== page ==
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NIH, Seeking to Harmonize Genome-Association Studies, Wants to Centralize Certain Genotype, Phenotype Data

NEW YORK (GenomeWeb News) – The US National Institutes of Health is considering harmonizing NIH-funded genome-wide association studies by corralling all genotypic and phenotypic data from these studies into a central government repository, the NIH said today.
Several NIH institutes have either recently launched or plan to start these studies with the “expectation” that the studies will accelerate drug and diagnostic development, especially for “individualized preventive medicine,” according to Director Elias Zerhouni.
“As numerous [genome-wide association studies] … get underway, NIH seeks to harmonize the policies by which the results will be made available to researchers,” the NIH said in a statement.
The proposed policy would ask NIH-funded investigators performing genome-wide association studies to “quickly submit” subjects' genotypes and “relevant phenotypes” to a centralized NIH data repository.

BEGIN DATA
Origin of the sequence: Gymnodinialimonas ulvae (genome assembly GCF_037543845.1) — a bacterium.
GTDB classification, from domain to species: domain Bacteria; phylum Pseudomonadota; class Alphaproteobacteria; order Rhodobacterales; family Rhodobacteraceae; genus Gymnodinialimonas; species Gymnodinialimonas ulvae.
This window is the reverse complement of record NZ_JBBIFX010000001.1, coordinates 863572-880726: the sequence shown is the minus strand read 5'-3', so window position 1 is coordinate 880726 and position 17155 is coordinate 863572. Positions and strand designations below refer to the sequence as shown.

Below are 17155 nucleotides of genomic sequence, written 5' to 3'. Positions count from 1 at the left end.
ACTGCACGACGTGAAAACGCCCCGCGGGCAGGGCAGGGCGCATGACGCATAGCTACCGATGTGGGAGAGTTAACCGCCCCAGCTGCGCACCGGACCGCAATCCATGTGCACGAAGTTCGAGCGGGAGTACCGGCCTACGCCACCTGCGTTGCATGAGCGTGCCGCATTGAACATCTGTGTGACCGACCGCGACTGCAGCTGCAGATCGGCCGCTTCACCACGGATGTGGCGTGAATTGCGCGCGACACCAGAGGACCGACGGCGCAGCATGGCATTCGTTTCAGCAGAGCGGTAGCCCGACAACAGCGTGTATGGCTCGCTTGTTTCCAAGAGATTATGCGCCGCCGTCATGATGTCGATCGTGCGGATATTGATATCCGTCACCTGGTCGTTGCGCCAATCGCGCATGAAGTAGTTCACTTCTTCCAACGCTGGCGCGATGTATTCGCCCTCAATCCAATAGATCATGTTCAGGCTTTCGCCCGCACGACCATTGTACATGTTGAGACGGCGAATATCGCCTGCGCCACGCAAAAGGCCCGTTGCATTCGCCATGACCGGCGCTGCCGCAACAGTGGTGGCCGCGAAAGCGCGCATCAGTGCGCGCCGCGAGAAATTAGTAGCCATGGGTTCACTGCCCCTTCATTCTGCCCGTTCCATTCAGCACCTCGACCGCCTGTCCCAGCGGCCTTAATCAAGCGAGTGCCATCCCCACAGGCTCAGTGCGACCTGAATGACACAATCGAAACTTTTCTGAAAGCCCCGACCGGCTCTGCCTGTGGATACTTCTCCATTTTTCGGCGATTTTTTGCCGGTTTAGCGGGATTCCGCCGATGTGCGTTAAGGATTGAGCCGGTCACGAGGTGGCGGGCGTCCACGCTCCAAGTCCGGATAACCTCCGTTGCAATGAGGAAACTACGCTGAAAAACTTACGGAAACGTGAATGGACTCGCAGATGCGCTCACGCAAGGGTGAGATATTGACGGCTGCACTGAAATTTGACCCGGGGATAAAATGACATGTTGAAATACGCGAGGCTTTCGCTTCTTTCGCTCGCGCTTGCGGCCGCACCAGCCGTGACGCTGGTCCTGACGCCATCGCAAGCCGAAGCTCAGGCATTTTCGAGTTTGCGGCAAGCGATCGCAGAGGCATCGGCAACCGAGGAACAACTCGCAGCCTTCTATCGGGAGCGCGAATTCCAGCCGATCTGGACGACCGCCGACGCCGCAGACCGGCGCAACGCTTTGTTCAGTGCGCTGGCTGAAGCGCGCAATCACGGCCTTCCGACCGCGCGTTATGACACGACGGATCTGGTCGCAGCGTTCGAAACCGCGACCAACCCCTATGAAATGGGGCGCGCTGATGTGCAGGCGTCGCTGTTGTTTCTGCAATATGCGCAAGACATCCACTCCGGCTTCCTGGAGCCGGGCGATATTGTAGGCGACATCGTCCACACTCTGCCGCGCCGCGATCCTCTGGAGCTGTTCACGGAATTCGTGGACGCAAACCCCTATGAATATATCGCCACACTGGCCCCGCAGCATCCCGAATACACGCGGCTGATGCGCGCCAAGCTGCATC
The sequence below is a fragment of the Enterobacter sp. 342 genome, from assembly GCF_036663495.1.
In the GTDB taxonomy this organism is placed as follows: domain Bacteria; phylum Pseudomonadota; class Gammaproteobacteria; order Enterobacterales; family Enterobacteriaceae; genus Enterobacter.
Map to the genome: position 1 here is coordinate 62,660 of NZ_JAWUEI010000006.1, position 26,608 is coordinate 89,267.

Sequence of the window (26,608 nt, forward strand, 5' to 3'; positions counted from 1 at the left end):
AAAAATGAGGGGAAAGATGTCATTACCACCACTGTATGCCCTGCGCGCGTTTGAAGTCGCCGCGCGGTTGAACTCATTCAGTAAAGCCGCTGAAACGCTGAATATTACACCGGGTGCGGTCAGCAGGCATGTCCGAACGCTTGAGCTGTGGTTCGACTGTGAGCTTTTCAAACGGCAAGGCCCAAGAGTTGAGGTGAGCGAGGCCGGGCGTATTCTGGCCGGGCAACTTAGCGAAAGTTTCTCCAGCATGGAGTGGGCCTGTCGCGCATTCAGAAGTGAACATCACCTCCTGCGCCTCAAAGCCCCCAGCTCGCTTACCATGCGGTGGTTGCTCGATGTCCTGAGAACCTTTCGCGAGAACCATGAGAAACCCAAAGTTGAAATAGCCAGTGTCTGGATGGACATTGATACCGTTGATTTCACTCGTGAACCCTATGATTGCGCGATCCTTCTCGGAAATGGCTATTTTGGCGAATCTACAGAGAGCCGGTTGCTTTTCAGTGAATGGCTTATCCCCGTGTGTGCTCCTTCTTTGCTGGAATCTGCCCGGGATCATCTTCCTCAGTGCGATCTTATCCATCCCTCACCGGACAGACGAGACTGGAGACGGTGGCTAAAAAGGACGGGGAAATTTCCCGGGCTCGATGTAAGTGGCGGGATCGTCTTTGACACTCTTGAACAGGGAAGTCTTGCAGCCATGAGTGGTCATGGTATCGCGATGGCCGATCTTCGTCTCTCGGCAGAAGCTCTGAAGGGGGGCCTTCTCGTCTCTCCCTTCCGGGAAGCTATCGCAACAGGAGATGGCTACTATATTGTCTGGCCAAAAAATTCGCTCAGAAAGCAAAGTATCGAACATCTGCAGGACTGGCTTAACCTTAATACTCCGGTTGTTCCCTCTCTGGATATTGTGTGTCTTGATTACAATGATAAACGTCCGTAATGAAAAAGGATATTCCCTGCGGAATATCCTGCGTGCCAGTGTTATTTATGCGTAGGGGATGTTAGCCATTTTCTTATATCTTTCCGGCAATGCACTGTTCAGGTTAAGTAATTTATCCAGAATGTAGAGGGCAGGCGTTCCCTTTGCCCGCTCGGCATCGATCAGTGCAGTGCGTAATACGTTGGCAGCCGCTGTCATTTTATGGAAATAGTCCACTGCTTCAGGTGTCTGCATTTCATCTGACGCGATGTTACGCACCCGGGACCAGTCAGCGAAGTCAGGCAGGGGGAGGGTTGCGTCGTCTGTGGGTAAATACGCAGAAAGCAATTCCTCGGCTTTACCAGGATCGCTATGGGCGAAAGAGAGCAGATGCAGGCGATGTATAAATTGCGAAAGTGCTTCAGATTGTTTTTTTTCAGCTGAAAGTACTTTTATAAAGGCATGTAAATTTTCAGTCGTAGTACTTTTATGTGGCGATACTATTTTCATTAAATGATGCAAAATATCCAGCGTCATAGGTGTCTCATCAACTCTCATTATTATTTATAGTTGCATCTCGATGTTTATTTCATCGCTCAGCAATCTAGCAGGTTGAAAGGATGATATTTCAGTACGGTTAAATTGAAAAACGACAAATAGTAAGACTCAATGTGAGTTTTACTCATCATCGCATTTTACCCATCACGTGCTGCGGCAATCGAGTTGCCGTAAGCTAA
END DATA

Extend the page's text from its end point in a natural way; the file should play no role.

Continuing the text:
In the statement, the NIH said that these data “will be submitted in a form that protects the privacy and confidentiality of research participants,” and that they “will be made freely available to all approved researchers to accelerate their studies.”
However, the NIH said that while it “encourages patenting of intellectual property,” the agency “seeks to prevent premature or inappropriate patents that impede future research.” The NIH did not define what it considers “premature” or “inappropriate” patents, or explain what it would do to “prevent” these from being issued.
"The NIH believes that the various and complex interests related to the submission of, and access to, [genome-wide association study] data must be discussed with the public," Elizabeth Nabel, director of National Heart, Lung, and Blood Institute and head of the NIH-wide team developing the policies, said in the statement.
The NIH said it will ask the public to discuss issues such as participant privacy concerns, potential risks and benefits for individual participants, professional recognition of investigators, and intellectual property rights.
The public has until Oct. 31 to comment. Comments can be submitted here and here.
The NIH said it also plans to hold a town hall meeting in early December.